International capacity prices are expected to continue their decline. This will be driven by the very competitive Australian market where four international capacity suppliers operate out of Sydney, by capacity upgrades that lower the marginal cost of supply, and by our ISP customers who actively seek to drive down the cost of supplying ever increasing volumes of data at falling retail prices to their subscribers.
Pfeffer said “We will continue with our commitment to competition based pricing in all of our markets. While we are the only operator out of New Zealand, we set our NZ to US prices at levels no higher than our Australia to US prices. We will also continue to keep our Trans-Tasman prices at the same level as our Hawaii-US prices, another market in which competition is well entrenched.”
"International capacity in support of NBN and UFB is not just about increasing supply and reducing price. Supply also needs to be secure. Southern Cross operates a twin cable network that provides both Australia and New Zealand with diverse paths to the US and we make sure that this major regional asset is used as intended by encouraging our customers to use our protected and fully restored products".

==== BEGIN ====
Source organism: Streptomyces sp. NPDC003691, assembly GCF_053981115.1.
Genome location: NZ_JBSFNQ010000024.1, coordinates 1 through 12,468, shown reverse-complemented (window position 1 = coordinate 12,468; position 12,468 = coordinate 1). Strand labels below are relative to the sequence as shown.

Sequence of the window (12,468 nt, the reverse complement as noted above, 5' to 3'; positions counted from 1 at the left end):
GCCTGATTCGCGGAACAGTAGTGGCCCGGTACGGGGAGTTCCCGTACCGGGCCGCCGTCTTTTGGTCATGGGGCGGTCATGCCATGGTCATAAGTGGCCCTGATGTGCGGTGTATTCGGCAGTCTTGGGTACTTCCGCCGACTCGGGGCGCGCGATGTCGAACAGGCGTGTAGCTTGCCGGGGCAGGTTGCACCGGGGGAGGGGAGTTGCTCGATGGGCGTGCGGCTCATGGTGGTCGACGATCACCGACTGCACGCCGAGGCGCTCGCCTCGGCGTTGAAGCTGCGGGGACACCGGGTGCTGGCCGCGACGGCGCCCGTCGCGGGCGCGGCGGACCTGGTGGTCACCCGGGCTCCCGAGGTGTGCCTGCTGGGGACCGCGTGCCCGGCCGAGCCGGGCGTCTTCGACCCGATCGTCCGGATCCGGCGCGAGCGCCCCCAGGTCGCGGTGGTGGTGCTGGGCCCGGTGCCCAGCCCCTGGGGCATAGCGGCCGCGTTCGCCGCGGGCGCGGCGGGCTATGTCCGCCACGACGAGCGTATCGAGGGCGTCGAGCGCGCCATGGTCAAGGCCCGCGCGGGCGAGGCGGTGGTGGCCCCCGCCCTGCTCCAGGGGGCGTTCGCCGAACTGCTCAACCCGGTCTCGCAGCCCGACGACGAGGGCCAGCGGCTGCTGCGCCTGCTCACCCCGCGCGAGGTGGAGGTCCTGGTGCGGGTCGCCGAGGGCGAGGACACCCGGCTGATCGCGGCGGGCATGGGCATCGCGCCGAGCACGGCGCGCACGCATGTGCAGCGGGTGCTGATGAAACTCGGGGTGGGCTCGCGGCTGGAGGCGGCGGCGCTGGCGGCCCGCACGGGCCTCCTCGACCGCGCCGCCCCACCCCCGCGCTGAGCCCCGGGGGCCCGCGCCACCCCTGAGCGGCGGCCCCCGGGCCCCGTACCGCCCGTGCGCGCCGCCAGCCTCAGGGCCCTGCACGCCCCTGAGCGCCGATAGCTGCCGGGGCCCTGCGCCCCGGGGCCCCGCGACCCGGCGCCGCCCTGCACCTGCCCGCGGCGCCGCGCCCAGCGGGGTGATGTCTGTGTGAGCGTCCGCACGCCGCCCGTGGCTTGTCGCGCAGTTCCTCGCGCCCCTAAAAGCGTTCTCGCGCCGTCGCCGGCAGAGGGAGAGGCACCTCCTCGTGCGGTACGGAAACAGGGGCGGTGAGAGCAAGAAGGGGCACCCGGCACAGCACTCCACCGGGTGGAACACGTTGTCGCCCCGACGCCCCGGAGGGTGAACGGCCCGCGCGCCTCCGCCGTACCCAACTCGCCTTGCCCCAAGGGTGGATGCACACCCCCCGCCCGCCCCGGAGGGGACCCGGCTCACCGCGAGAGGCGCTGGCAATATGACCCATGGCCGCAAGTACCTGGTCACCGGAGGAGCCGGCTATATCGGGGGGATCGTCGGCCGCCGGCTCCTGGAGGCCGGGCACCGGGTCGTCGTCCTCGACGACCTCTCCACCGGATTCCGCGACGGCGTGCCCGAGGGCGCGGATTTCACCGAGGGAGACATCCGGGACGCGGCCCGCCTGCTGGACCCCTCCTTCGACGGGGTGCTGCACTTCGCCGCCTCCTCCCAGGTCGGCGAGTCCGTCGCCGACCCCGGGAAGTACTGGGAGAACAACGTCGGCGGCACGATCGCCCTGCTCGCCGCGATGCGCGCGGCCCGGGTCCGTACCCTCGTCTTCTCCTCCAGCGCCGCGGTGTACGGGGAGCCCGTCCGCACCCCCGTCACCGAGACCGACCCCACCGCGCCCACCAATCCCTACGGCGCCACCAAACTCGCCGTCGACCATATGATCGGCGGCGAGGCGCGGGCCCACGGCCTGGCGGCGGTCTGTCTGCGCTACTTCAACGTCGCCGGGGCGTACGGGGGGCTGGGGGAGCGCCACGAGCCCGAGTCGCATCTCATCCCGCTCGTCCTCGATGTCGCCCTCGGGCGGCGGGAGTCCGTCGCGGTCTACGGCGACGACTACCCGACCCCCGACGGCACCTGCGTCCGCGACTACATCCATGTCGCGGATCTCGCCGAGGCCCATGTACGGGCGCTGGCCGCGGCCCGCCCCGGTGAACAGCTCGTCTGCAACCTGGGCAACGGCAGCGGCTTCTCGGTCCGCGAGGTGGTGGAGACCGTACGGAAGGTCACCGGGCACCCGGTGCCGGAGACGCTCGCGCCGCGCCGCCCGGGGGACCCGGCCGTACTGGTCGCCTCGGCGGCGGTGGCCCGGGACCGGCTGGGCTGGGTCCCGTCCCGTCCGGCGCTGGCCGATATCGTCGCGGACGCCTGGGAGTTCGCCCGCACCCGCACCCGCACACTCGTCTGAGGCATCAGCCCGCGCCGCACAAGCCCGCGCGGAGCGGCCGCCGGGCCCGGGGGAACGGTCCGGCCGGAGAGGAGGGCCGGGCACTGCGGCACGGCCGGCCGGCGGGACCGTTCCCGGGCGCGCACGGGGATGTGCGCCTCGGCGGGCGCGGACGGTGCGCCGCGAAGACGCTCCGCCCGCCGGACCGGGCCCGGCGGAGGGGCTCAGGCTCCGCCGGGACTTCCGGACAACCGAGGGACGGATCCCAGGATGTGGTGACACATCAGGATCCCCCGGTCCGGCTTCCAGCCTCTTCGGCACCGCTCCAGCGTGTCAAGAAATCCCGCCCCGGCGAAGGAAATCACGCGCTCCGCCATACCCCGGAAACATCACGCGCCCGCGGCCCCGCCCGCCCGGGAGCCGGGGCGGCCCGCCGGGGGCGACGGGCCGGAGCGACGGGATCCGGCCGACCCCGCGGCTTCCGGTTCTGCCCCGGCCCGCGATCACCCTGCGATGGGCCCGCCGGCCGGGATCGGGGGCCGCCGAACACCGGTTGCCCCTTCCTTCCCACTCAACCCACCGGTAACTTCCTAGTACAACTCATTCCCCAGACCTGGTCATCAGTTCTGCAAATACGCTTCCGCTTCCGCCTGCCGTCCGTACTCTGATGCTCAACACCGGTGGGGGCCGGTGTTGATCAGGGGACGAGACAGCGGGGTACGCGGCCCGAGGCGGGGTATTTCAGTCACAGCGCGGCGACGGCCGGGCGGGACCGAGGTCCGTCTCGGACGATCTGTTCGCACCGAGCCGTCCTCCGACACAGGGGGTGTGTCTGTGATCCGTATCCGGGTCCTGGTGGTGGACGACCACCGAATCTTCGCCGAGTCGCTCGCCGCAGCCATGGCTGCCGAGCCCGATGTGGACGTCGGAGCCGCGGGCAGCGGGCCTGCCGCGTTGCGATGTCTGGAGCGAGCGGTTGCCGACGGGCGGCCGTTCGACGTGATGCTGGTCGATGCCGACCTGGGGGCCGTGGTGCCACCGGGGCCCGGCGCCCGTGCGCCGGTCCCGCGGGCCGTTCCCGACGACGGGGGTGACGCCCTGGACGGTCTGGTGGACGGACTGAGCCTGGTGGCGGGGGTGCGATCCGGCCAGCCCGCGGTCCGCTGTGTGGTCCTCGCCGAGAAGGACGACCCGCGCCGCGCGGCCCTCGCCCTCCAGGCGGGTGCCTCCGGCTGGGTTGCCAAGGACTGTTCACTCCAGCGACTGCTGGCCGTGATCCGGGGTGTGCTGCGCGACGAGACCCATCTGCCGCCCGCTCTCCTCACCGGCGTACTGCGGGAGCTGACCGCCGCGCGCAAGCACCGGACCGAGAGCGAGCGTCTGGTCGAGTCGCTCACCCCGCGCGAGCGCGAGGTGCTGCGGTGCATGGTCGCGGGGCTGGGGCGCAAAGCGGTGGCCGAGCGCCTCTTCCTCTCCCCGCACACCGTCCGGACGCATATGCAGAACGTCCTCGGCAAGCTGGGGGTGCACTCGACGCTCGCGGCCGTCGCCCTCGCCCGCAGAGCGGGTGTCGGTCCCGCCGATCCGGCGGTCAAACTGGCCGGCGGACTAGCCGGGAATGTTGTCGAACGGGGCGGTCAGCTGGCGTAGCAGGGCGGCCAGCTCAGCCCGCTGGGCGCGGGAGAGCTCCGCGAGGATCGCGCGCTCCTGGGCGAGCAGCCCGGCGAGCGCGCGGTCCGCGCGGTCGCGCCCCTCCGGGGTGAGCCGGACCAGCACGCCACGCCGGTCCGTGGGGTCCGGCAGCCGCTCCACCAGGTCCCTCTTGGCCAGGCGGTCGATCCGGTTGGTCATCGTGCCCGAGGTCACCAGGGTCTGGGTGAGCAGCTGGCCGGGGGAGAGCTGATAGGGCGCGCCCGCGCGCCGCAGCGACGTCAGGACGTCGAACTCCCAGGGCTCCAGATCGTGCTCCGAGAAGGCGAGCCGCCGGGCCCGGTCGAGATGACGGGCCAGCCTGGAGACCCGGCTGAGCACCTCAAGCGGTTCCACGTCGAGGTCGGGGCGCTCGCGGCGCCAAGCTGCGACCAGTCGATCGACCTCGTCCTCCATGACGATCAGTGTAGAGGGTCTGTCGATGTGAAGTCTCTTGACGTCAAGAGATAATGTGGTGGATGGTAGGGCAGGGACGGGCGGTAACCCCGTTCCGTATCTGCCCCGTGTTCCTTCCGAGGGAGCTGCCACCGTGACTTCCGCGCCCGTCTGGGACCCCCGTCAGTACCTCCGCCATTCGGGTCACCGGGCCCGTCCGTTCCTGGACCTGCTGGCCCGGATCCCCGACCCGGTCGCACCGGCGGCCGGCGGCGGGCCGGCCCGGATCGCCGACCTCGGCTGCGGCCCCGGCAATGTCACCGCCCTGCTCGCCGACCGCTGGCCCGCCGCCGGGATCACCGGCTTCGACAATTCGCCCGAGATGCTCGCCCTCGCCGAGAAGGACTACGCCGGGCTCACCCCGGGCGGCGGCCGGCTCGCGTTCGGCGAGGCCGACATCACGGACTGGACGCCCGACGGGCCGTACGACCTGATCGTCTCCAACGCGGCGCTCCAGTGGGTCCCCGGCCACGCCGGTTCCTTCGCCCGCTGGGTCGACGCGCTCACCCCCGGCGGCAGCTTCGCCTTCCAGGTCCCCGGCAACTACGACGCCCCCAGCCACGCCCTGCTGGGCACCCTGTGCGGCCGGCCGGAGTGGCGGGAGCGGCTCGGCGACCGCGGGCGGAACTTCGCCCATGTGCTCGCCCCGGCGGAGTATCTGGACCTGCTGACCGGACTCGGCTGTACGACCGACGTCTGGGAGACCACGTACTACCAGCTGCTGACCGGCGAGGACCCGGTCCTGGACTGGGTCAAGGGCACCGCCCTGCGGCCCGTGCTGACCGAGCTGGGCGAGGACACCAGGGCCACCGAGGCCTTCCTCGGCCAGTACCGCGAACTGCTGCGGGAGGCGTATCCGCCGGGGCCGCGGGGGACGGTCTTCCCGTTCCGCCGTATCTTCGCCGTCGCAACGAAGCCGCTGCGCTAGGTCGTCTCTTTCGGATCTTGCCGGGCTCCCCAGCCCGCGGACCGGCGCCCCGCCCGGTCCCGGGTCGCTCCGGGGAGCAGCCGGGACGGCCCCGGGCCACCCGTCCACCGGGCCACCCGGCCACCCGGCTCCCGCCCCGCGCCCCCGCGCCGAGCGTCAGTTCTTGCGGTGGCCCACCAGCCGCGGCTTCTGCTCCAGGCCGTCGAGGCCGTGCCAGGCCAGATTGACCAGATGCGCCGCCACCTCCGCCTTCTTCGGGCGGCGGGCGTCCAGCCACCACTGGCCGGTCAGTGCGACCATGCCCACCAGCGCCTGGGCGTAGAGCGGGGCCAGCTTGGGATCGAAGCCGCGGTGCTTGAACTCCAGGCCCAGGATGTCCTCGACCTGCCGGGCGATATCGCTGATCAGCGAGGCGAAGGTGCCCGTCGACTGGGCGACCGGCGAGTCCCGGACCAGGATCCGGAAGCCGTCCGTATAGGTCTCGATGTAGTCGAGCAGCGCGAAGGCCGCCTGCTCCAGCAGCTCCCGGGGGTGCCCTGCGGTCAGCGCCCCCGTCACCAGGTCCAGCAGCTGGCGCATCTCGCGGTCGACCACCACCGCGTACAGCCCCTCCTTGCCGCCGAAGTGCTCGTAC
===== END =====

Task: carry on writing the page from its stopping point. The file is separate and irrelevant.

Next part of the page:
“We also ensure every network component, system and process for each of our cables is as robust as possible through a continual programme of improvement. In this regard we are currently installing sophisticated optical switching in all nine cable stations so that our response to network events can be seamless and immediate”.
“The improvements in transmission systems that are at the heart of our ever increasing capacity have also created a network of continually improving quality. The performance of the 6 fibres and 500 repeaters that make up our twin cables is better today than when the network was constructed over 10 years ago. That allowed us, in 2010, to confidently extend our customers capacity contracts from 2020 to 2025. I expect that opportunity will arise again in 2015 when there is a strong likelihood that 100 Gbps transmission equipment will already be deployed and the commercial life of the Southern Cross Network will be able to be extended beyond 2025.”